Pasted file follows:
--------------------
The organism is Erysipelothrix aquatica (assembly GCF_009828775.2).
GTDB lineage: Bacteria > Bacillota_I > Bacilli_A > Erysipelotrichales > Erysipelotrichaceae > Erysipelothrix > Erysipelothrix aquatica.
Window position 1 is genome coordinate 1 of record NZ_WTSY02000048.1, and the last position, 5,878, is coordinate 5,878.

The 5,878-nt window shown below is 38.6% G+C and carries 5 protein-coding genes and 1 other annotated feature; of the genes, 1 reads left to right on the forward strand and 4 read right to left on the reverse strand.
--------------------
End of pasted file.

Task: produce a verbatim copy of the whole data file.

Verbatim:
The organism is Erysipelothrix aquatica (assembly GCF_009828775.2).
GTDB lineage: Bacteria > Bacillota_I > Bacilli_A > Erysipelotrichales > Erysipelotrichaceae > Erysipelothrix > Erysipelothrix aquatica.
Window position 1 is genome coordinate 1 of record NZ_WTSY02000048.1, and the last position, 5,878, is coordinate 5,878.

The 5,878-nt window shown below is 38.6% G+C and carries 5 protein-coding genes and 1 other annotated feature; of the genes, 1 reads left to right on the forward strand and 4 read right to left on the reverse strand.